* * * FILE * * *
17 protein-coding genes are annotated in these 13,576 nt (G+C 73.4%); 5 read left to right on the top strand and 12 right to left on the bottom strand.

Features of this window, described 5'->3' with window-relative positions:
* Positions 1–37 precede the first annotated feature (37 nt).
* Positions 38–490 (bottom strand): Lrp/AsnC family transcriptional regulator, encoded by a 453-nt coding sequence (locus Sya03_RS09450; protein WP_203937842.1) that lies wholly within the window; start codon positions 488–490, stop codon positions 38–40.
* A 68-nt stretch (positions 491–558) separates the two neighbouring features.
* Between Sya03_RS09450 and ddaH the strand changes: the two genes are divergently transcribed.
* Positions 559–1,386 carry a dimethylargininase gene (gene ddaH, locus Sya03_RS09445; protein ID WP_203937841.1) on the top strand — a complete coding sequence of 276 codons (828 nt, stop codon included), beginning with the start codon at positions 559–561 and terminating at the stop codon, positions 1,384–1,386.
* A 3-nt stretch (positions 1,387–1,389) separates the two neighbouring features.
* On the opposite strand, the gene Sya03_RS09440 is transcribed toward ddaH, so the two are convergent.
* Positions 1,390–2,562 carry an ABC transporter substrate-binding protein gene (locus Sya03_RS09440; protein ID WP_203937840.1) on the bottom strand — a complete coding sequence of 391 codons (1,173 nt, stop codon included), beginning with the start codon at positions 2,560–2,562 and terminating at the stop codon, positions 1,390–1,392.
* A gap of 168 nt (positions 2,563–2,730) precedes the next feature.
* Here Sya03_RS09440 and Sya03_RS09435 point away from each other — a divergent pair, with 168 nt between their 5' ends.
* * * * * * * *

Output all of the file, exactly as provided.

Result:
17 protein-coding genes are annotated in these 13,576 nt (G+C 73.4%); 5 read left to right on the top strand and 12 right to left on the bottom strand.

Features of this window, described 5'->3' with window-relative positions:
* Positions 1–37 precede the first annotated feature (37 nt).
* Positions 38–490 (bottom strand): Lrp/AsnC family transcriptional regulator, encoded by a 453-nt coding sequence (locus Sya03_RS09450; protein WP_203937842.1) that lies wholly within the window; start codon positions 488–490, stop codon positions 38–40.
* A 68-nt stretch (positions 491–558) separates the two neighbouring features.
* Between Sya03_RS09450 and ddaH the strand changes: the two genes are divergently transcribed.
* Positions 559–1,386 carry a dimethylargininase gene (gene ddaH, locus Sya03_RS09445; protein ID WP_203937841.1) on the top strand — a complete coding sequence of 276 codons (828 nt, stop codon included), beginning with the start codon at positions 559–561 and terminating at the stop codon, positions 1,384–1,386.
* A 3-nt stretch (positions 1,387–1,389) separates the two neighbouring features.
* On the opposite strand, the gene Sya03_RS09440 is transcribed toward ddaH, so the two are convergent.
* Positions 1,390–2,562 carry an ABC transporter substrate-binding protein gene (locus Sya03_RS09440; protein ID WP_203937840.1) on the bottom strand — a complete coding sequence of 391 codons (1,173 nt, stop codon included), beginning with the start codon at positions 2,560–2,562 and terminating at the stop codon, positions 1,390–1,392.
* A gap of 168 nt (positions 2,563–2,730) precedes the next feature.
* Here Sya03_RS09440 and Sya03_RS09435 point away from each other — a divergent pair, with 168 nt between their 5' ends.